The Knit-Wits Want You!
Local volunteers seek new members to knit for charities . . . and they’ll teach you how
Thursday, January 12, 2017 12:24 PM
A group of women have been getting together in Rockland every week for thirty years to knit mittens, blankets, slippers, and sweaters to give away.
Bianca Damato, Alice Fowlie, and Michele Gee, left to right, of the Knit-Wits
“Maybe more than thirty years,” said Alice Fowlie, 95. Fowlie is the jokester of the group. “I joined in the 1980s.”
The Knit-Wits, who are from Rockland and surrounding towns, knit and crochet slippers and lap blankets for the veterans at Togus, crochet dolls for the young school children to tell their troubles to, purple hats for the Crying Babies program at Pen Bay Medical Center, hats and mittens for Waldo County Hospital, and mittens with glove fingers for troops in Afghanistan. Sometimes they knit sweaters and bed jackets. There is a long list of Knit-Wit recipients. Every item is donated to an organization and the Knit-Wits expect their work to be given away, not sold.
The women range in age from 66 to 96. The Knit-Wits numbers have been dwindling lately and they want more people to join — women or men, they don’t care. And you don’t have to know how to knit or crochet.
“That’s why we’ve got this,” said Fowlie, holding up a copy of the Complete Idiot’s Guide to Knitting and Crocheting.
“We’ll teach you,” said Patty Ott, who has been in the group for three years.
“Or at least try,” said Bianca Damato, who joined 11 years ago.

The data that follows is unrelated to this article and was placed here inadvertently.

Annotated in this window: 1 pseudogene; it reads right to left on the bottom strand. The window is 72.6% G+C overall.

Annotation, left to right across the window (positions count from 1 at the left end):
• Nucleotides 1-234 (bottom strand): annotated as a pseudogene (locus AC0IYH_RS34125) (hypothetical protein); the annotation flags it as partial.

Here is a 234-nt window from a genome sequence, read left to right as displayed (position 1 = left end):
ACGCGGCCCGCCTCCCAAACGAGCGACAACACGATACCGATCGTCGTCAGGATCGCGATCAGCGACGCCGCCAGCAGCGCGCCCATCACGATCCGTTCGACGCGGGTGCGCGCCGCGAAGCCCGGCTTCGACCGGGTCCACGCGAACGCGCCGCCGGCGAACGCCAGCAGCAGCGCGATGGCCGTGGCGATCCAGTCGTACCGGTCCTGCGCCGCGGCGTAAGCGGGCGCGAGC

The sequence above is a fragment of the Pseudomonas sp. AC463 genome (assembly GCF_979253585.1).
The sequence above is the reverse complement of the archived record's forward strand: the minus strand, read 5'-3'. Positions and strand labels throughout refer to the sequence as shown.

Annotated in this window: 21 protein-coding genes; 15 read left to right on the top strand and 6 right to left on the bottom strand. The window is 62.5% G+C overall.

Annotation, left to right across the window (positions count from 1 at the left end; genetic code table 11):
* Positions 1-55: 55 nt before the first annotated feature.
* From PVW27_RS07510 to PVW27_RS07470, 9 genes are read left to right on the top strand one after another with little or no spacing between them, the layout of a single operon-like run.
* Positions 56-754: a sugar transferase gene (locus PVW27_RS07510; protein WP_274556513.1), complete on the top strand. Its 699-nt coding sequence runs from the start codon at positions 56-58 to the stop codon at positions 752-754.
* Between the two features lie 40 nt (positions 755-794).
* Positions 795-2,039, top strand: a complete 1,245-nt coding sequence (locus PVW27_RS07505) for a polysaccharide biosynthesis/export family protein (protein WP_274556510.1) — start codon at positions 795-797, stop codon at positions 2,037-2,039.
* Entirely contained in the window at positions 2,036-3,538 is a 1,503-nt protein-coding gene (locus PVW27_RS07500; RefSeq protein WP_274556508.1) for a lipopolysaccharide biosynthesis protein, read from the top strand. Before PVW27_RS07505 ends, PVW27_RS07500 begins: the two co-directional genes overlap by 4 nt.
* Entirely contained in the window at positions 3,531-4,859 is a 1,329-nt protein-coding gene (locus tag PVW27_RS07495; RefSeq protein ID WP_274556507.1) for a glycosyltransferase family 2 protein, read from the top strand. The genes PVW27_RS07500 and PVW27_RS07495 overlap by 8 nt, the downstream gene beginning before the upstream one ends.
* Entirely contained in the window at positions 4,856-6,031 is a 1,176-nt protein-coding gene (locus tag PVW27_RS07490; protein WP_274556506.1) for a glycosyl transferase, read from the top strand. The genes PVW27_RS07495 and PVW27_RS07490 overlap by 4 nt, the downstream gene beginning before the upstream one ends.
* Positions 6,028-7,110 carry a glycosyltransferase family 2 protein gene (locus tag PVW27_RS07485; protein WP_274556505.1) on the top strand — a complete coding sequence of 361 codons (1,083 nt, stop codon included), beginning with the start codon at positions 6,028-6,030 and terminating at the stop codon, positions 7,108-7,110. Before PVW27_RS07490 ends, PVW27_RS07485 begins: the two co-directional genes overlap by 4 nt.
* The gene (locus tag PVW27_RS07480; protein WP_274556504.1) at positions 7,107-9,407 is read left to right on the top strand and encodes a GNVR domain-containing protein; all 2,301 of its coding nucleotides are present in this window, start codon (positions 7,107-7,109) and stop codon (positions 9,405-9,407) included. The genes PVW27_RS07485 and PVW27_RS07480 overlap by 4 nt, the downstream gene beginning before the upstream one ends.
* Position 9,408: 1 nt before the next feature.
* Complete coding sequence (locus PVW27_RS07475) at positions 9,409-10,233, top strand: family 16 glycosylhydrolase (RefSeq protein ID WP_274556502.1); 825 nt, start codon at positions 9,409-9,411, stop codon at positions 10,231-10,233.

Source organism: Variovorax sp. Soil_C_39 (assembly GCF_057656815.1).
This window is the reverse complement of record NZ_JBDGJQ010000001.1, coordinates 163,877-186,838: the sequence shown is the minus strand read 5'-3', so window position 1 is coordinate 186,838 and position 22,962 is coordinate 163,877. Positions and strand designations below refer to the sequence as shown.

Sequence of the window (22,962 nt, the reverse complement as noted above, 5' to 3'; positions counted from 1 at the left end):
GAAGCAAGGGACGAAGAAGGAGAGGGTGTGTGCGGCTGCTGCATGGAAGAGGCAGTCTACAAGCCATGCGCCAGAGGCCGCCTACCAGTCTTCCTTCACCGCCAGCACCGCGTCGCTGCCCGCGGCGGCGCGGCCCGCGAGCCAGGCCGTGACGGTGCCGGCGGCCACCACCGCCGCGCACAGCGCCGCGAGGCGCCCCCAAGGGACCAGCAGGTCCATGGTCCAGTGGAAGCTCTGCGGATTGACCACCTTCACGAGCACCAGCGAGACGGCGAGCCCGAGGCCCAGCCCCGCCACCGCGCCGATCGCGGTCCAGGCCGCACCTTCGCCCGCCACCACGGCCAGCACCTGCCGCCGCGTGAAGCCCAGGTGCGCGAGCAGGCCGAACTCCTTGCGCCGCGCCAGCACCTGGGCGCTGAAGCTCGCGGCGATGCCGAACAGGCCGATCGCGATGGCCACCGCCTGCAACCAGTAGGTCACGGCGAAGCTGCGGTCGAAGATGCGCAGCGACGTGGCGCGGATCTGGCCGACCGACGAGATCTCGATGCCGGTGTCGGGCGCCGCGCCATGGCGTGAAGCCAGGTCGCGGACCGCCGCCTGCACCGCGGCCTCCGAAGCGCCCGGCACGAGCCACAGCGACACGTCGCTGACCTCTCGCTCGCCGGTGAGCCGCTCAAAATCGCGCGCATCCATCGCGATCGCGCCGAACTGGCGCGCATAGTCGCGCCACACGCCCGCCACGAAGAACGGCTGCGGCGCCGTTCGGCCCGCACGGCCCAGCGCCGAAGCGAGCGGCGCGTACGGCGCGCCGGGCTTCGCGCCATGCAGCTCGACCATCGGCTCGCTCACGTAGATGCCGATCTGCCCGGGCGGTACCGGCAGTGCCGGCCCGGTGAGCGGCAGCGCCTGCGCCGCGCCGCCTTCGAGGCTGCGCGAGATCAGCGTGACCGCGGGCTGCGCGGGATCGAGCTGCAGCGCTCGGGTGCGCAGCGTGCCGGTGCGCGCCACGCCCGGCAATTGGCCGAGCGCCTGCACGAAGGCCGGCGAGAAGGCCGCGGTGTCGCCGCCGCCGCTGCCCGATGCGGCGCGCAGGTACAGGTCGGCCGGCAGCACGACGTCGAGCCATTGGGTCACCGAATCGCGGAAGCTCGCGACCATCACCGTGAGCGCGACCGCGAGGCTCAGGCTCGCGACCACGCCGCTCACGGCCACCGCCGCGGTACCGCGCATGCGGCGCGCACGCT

Becky Lord showed up for her first time last week. She knows how to knit. After a few introductions, she was clacking away like a regular member of the group.
“We have a lot of fun here,” said Michele Gee, a retired teacher who joined the Knit-Wits last November. “It’s as much a social group as anything else,” said Gee. “We talked politics around the election.”
Those were spicy discussions, she said. They put that behind them after November. They’re back to social stuff, now, talking about their families, what is happening in their towns, new knitting patterns and even how to use new technology.
“One of our group uses an iPad to follow her knitting patterns,” said Gee. “She won’t even look at a book. She’s 89. We learn a lot from each other.”
They meet from 9 a.m. to noon on Wednesdays in the Rockland City Council chambers. A cabinet underneath the clock is dedicated to their yarns and a bunch of finished sweaters and mittens that have not yet been given away. Ott puts the coffee on around 8:30. Someone ususally brings something to share. People come in late and leave early.
“We will try to pick you up, if you don’t have a ride,” said Damato. “We’ll do our best.”
The group is also known for volunteering to put together the lobster dinner packets with bibs and tableware for the Lobster Festival during the spring, though it’s optional for members.
“We are not very formal,” said Ott.
For more information on the Knit-Wits, contact Jeanne Bulanchuk at 372-8161.